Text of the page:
Completion rate statistics for NL Service time
The completion rate for the Dutch alpha grades on the WHT was 90%, with the incomplete application requesting
observations on 5 simultaneous nights which was not feasible. On the INT, only three Dutch proposals were submitted during the semesters 97A and 97B and all three were completed. On the JKT there were only two proposals submitted and one was completed while the other was approximately half done. This admittedly appears to be a failure of the scheme to not get the only two Dutch JKT proposals completed, but it is probably more a case of bad luck! As there are few JKT service nights each semester the requested observing conditions at usable RA ranges were not available to get this proposal done when the weather was agreeable. On a more encouraging note, 5 more Dutch JKT proposals have all been submitted from 98A to the present time, and these have been completed satisfactorily. The Dutch use of Service has risen significantly since 97A and 97B, and ING are continuing to complete the proposals at around the 90–100% level on all three telescopes. We would encourage the Dutch community to make use of the scheme, as in the past there has been a feeling that their required time quota within the overall Service time is not being realized. The Service scheme is certainly completing the submitted Dutch proposals on a continuing basis, and the amount of total time spent is dictated by the number of submitted proposals.
Completion rate statistics for CAT Service time
The Spanish community regularly submits large numbers of proposals to the WHT, requesting much more time than is generally made available to Service by the CAT committee. This results in large pressure on the Spanish time within Service and the relatively low (compared to the UK and NL) success rates of a proposals (50%). It is clear from Table 3 that the we are indeed using the alpha/beta discrimination, as the beta completion rate is much lower. However to achieve a greater completion rate of alpha proposals on the WHT, the CAT committee should either increase the amount of time they give to the Service scheme, or be more selective in awarding their alpha grades (hence targeting the proposals they see as particularly worthy of time). The statistics for the INT and JKT indicate that there is a very good chance of a rated CAT proposals being completed on these telescopes, and the scheme appears to be working well for the Spanish community.
Table 1. Completion rate statistics for UK Service proposals in the Semesters 97A and 97B. Status Alpha Beta reject/withdrawn WHT Completed 33 (75%) 4 (50%) 0 WHT Not completed 11 (25%) 4 (50%) 6 WHT Total 44 8 6 INT Completed 24 (86%) 5 (55%) 0 INT Not completed 4 (14%) 4 (45%) 2 INT Total 28 9 2 JKT Completed 4 (100%) 2 (55%) 0 JKT Not completed 0 (0%) 1 (45%) 2 JKT Total 4 3 2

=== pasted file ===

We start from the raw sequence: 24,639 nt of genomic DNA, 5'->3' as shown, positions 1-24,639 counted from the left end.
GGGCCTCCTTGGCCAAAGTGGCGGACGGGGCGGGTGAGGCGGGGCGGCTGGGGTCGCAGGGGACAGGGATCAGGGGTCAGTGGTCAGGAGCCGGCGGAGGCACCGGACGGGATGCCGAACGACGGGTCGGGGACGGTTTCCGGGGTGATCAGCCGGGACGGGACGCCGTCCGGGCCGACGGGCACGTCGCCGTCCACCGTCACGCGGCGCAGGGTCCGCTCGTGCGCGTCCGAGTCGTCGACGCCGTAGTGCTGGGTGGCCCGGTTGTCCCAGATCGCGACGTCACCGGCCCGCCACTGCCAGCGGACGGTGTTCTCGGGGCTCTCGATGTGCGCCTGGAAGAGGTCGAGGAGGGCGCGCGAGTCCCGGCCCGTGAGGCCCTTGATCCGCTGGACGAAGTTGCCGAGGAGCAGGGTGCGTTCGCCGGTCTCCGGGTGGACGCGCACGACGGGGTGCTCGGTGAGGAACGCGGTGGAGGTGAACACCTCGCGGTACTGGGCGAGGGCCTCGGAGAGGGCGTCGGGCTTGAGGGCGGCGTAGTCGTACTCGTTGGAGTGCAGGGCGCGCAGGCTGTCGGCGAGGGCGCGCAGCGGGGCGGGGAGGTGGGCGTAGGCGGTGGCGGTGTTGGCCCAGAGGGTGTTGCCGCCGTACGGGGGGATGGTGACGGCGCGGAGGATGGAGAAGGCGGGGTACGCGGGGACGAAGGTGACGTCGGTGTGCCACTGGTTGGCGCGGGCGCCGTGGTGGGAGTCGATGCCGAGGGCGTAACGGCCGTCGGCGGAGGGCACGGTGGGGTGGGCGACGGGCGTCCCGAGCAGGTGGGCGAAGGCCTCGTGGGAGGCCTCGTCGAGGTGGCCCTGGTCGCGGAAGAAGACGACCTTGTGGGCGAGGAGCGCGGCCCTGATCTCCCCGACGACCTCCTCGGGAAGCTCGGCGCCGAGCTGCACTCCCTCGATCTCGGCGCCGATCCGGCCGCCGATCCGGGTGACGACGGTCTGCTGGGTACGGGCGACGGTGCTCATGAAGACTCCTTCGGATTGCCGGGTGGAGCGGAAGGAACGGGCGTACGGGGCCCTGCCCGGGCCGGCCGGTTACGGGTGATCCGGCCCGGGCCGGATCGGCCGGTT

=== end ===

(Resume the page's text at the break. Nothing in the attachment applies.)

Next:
Table 2. Completion rate statistics for NL Service proposals in the Semesters 97A and 97B. Status Alpha Beta reject/withdrawn WHT Completed 9 (90%) 0 (0%) 0 WHT Not completed 1 (10%) 3 (100%) 0 WHT Total 10 3 0 INT Completed 3 (100%) 0 0 INT Not completed 0 (0%) 0 0 INT Total 3 0 0
Table 3. Completion rate statistics for CAT Service proposals in the Semesters 97A and 97B. Status Alpha Beta reject/withdrawn WHT Completed 11 (50%) 2 (22%) 0 WHT Not completed 11 (50%) 7 (78%) 2 WHT Total 22 9 2 INT Completed 6 (75%) 5 (50%) 0 INT Not completed 2 (25%) 5 (50%) 4 INT Total 8 10 4 JKT Completed 4 (100%) 0 0 JKT Not completed 0 (0%) 0 0 JKT Total 4 0 0
Feedback from applicants who have had data taken
After each service night, a night-report form completed by the Support Astronomer is mailed to each applicant whose proposal has been attempted. This includes details of the instrument setup, what was observed, weather and sky conditions, comments on the individual exposures which may be helpful in assessing and reducing the data, and finally how to connect to our site and ftp the data home. A copy of the night log is also made available. A further email is automatically sent with each night-report containing a feedback questionnaire to allow the applicants to comment on different aspects of our scheme. We specifically ask them 5 questions, and further allow free comment on these or any other aspect they see relevant. The feedback has been overwhelmingly positive, as can be seen in Figures 1–5. We are particularly encouraged that such a high percentage of applicants consider the data provided to them to be of 'excellent' quality for their scientific purposes.
Figures 1-5. The bar charts show the number of responses to each of the five questions. The statistics were compiled from responses over the last year and a half. The questions we ask in the feedback questionnaire are:
1. How did you find the application procedure with the Web based form?
2. How do you rate the information provided on the ING SERVICE home page?
3. How did you find the procedure of ftp as a means of getting hold of your
4. How would you rate the information provided in the night-report?
(Including additional comments by the Support Astronomer).
5. Give an assessment of the quality of your observational data, considering
what you have requested and what the Support astronomer has provided.
(Please take into account the weather conditions, and use your answer as
an assessment of OUR performance).
The applicants were given the option of choosing responses from a: excellent,
b: good, c: satisfactory, d: unsatisfactory.
We are currently looking at ways to improve the scheme and welcome comments from the community, and suggestions on how we can provide a better service to you.
Stephen Smartt (email@example.com)
Service Programme (firstname.lastname@example.org)